Subtitled Pride and Prejudice - the servants' story, Jo Baker's captivating novel takes us behind the scenes of Jane Austen's world to the routines of toil and effort which allow the Bennet family to live in leisure and comfort. To Mrs Hall, the housekeeper, the arrival of Mr Bingley at Netherfield Park, which gives Pride and Prejudice its famous opening sentence, "meant a flurry of giggly activity above stairs; it meant outings, entertainments, and a barrowload of extra work for everyone below." Elizabeth's boldness in crossing the fields to Netherfield to visit her stricken sister is seen in Jane Austen's novel as demonstrating her lively independence: here, to Sarah, the housemaid, suffering from painful chilblains that flare and crack at every exposure to cold and wet, "If Elizabeth had the washing of her own petticoats ... she'd most likely be a sight more careful with them." The smooth running of the household means that housemaids must be up before first light, emptying slops, fetching water and lighting fires; an evening out requires the footman, James, to wait out in icy weather with horses harnessed ready to convey the ladies home.
If you read this hoping for romantic encounters between Elizabeth and Mr Darcy, you'll be disappointed; Jane Austen's key players are in minor roles here. Mr Darcy barely appears in person, and he is certainly not Colin Firth. We see the Bennets' acquaintances only as they affect the servants: Mr and Mrs Hall, Sarah, and the younger, pre-pubescent girl, Polly. When Mr Collins arrives in search of a likely wife, we see the insecurity of the servants' livelihoods, for it will be in his power to dismiss them all, should he wish, when he takes ownership. Mrs Hall is relieved when he settles for the homely Charlotte Lucas. A servant like Sarah - an orphan taken in by the stern but kindly Mrs Hall - has nothing to call her own beyond the wooden box in which she keeps her few possessions; not even space, as she shares a room, and a bed, with Polly. Moments of privacy can only be snatched between chores. When she and Mr Bingley's footman are mutually attracted, she's surprised at "the dawning revelation that pleasure was possible for her."
The plot hinges on the arrival and later disappearance of a young manservant who joins the household, James Smith. The secrets of his past are revealed partly through the machinations of George Wickham, the predatory charmer. Jo Baker picks up on the small detail in Pride and Prejudice that a soldier of the visiting militia has been flogged; here Sarah witnesses the brutal act while on an errand to Meryton, later connecting it with James's story. A middle section takes us back to his army service during the Napoleonic wars, and into territory which ranges far from Longbourn and middle-class Hertfordshire. Mrs Hill, too, has a back-story which throws an intriguing - and plausible - new light on the Bennets' marriage.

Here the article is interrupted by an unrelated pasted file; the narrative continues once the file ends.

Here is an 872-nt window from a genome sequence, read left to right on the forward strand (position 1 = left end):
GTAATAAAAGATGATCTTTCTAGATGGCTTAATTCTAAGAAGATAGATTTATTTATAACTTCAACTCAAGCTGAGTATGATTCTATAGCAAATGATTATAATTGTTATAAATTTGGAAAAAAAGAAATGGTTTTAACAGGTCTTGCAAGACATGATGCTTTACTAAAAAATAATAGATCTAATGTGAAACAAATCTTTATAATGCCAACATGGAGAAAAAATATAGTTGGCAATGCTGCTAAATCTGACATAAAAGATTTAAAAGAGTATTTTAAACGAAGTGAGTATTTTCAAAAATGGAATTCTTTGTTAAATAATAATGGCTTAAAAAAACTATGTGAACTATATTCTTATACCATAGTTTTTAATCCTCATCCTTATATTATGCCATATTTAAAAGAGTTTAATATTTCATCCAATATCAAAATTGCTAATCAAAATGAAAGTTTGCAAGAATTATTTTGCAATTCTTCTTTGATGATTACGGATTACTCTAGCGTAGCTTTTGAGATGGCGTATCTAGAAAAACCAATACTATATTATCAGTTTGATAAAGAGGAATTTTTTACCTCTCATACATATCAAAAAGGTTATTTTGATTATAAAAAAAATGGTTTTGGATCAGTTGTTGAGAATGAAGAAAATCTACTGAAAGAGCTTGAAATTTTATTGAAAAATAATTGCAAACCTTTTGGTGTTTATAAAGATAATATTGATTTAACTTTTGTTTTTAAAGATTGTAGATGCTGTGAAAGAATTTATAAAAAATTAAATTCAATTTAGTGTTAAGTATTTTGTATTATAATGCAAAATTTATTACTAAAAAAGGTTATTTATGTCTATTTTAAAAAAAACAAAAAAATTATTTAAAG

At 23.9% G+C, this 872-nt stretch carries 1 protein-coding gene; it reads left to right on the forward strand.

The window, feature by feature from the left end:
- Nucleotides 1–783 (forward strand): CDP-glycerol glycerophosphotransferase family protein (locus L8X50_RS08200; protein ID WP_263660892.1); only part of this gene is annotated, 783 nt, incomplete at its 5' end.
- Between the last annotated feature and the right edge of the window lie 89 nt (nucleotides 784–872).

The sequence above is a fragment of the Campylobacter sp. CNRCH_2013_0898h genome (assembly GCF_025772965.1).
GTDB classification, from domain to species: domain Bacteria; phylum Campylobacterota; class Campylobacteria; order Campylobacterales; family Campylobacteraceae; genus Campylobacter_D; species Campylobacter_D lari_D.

While this is a compelling novel in its own right, it closely parallels the events of Pride and Prejudice, with the fairly safe assumption that readers will be familiar either with the novel or with one of the many adaptations. But there is no attempt to imitate Jane Austen's style. In fact readers may find more similarities to Charlotte Bronte's Jane Eyre, in Sarah's passionate love for James, her fierce loyalty, and in particular in the descriptions of landscape and weather. Here is James, alone on a beach (you'll never find anything like this in a Jane Austen novel, where landscape is seen only as evidence of status, taste and good management). "He slipped away to the shore, and walked across the low headland; it fell away into a spit of sand, the grasses thin and fine as old men's hair, the sand drifting and scattering and settling; and white shells and then bleached bones, and then a sheep's skull, picked white, which made him catch his step a moment, not at what it was but at what he thought it might have been. Then skipping sand-fleas, and trails of dried seaweed, and he was out to the edge of the world."
Jo Baker writes with complete assurance, bringing her characters and settings vividly off the page. Her story isn't unique in being a spin-off from Pride and Prejudice - Emma Tennant, in Pemberley, and P D James, in Death Comes to Pemberley, have also drawn on this much-loved classic. But in my view Longbourn, with its shift of focus, outshines both.